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Toward an Ethic of Mutuality: The Work of bell hooks
Teaching While White Blog
by Michael Brosnan
9M ago
In working on an essay recently about Wendell Berry and his book-length essay on American racism, The Hidden Wound, I came upon a related collection of essays by bell hooks, belonging: a culture of place. In her book, hooks (who always used the lowercase) references Berry often and with deep respect. Although Berry is a white man and hooks a Black woman and outspoken feminist, they share a number of core views that, for both, rose out of their childhoods in Kentucky and from their decisions as adults to return to live in the state. Their paths in academia, as students and professors, took them ..read more
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We Must Dismantle the “Matrix” from Within: Liberatory Practices in Counseling
Teaching While White Blog
by Eleonora Bartoli
9M ago
If our goal in schools is to help all students thrive and become their best selves, equity and inclusion cannot be an afterthought. There is no way to support student mental and emotional health without challenging the multiple and interconnected ways in which the culture of white supremacy privileges some “selves” above others. For school counselors and school psychologists this work poses a challenge. We live and work within systems designed to socialize youth into specific cultural values and norms that have emerged from our country’s history. These values and norms are never neutral. The ..read more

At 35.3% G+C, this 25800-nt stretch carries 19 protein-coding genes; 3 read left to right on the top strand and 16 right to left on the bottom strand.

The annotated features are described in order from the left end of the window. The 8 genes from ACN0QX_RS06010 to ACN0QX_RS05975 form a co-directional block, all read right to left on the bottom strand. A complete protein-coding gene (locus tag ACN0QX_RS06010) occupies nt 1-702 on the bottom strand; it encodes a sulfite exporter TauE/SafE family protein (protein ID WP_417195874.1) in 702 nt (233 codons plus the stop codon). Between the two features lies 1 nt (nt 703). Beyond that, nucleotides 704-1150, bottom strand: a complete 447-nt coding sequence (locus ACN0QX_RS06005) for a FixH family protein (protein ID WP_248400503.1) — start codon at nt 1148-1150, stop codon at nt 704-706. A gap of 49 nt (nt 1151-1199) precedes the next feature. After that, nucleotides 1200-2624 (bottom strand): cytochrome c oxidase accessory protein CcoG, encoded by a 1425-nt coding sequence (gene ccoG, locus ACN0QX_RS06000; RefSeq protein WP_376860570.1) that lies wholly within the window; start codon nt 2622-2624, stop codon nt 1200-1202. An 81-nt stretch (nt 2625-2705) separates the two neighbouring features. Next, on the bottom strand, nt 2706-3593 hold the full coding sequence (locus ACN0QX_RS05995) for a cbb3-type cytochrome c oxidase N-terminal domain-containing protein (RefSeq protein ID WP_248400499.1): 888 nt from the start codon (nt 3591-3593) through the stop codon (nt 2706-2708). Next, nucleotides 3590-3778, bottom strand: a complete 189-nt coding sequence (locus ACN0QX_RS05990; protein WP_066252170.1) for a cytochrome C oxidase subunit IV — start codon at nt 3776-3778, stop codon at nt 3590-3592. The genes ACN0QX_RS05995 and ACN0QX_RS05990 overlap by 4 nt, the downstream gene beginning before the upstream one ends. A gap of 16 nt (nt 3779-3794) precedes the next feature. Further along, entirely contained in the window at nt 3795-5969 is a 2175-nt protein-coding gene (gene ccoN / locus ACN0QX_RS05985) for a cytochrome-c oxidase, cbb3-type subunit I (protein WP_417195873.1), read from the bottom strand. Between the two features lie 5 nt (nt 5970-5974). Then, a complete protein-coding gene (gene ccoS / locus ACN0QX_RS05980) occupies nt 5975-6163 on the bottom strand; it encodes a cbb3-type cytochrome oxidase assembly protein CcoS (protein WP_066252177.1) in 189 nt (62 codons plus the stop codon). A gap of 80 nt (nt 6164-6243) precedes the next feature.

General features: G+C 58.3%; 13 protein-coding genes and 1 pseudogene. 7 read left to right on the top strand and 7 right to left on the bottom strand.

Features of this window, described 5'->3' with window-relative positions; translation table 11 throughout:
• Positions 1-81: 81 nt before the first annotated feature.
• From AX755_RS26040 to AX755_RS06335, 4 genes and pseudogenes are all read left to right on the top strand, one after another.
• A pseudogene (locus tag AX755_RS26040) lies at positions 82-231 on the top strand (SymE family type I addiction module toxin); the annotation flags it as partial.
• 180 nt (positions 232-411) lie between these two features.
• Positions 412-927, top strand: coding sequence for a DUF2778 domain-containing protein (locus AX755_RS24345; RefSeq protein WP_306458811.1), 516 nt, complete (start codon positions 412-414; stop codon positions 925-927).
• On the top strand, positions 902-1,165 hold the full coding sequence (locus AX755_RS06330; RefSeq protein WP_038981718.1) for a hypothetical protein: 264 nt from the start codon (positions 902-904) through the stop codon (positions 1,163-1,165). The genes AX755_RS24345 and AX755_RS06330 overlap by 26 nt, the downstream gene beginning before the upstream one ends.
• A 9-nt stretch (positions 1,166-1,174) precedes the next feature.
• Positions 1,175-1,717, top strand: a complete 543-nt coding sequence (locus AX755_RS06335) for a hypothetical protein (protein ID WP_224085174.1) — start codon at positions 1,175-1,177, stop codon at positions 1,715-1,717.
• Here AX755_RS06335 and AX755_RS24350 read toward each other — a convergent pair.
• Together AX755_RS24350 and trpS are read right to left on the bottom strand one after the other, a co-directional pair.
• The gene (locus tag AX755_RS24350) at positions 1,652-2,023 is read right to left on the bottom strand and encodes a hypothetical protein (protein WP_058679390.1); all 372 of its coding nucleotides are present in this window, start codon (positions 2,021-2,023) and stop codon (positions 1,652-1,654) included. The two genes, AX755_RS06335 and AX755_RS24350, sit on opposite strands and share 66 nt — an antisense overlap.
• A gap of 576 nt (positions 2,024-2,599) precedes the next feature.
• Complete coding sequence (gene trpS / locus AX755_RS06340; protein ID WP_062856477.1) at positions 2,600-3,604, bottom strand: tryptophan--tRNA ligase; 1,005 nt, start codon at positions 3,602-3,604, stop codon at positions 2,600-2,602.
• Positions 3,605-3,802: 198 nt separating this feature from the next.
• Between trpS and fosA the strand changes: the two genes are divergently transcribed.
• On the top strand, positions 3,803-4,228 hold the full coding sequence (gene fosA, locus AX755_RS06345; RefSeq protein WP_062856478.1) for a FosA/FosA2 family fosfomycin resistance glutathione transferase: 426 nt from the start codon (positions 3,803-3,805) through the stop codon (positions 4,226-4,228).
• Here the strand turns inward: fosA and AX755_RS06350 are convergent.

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Black History Month, 2023
Teaching While White Blog
by The TWW Staff
9M ago
  We are grateful that, back in 1986, an act of Congress dedicated February as the official month for spotlighting Black history and culture. It’s important that all of us have this dedicated time to both engage in public education and celebration of historic and present-day Black contributions to society and culture. It’s important that we have this time for Black Americans to take part in their own community celebrations. It’s important we have this time to center public conversations on the question on what we collectively need to do to create true and lasting racial justice in the Un ..read more
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The Wound Is No Longer Hidden
Teaching While White Blog
by Michael Brosnan
9M ago
In their new book, Learning and Teaching While White, my colleagues Elizabeth Denevi and Jenna Chandler Ward reference Wendell Berry’s The Hidden Wound, a book-length reflection on race in American first published in 1970 — with a couple of updates since. As they note, Berry was one of the first white writers to deeply examine the effects of modern-day racism on white people. At the time of The Hidden Wound’s publication, most whites generally thought of racism and racial inequities as a problem affecting people of color only. Whites working for racial justice saw it mostly as a matter of off ..read more
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Native American Heritage Month Reflections and Resources
Teaching While White Blog
by Elizabeth Denevi
9M ago
Last week, I was working with students from my instructional leadership class and we were talking about the importance of November being Native American Heritage Month. While we agreed that schools should pay attention to Native American history and culture year-round, we felt that the November focus has value. Schools everywhere are still in desperate need of antibias resources, current information, and teachers who can ensure that our Native representations are accurate, address present topics, and explore the diversity of American Indians and nations across our country.  In light ..read more